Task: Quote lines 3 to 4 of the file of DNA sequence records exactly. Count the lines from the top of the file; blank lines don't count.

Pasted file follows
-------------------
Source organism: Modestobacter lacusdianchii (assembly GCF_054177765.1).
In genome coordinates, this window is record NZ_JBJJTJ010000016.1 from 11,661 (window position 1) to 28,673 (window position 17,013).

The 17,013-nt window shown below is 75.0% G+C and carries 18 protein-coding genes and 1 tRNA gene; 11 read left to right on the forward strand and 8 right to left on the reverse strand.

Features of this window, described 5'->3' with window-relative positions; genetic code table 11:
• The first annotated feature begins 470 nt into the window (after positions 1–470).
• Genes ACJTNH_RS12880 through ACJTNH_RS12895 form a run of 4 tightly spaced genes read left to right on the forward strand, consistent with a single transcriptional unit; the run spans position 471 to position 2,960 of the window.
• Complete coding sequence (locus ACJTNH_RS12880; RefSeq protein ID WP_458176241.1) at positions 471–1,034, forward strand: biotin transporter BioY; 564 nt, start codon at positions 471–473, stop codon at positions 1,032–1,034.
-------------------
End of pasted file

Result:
The 17,013-nt window shown below is 75.0% G+C and carries 18 protein-coding genes and 1 tRNA gene; 11 read left to right on the forward strand and 8 right to left on the reverse strand.

Features of this window, described 5'->3' with window-relative positions; genetic code table 11: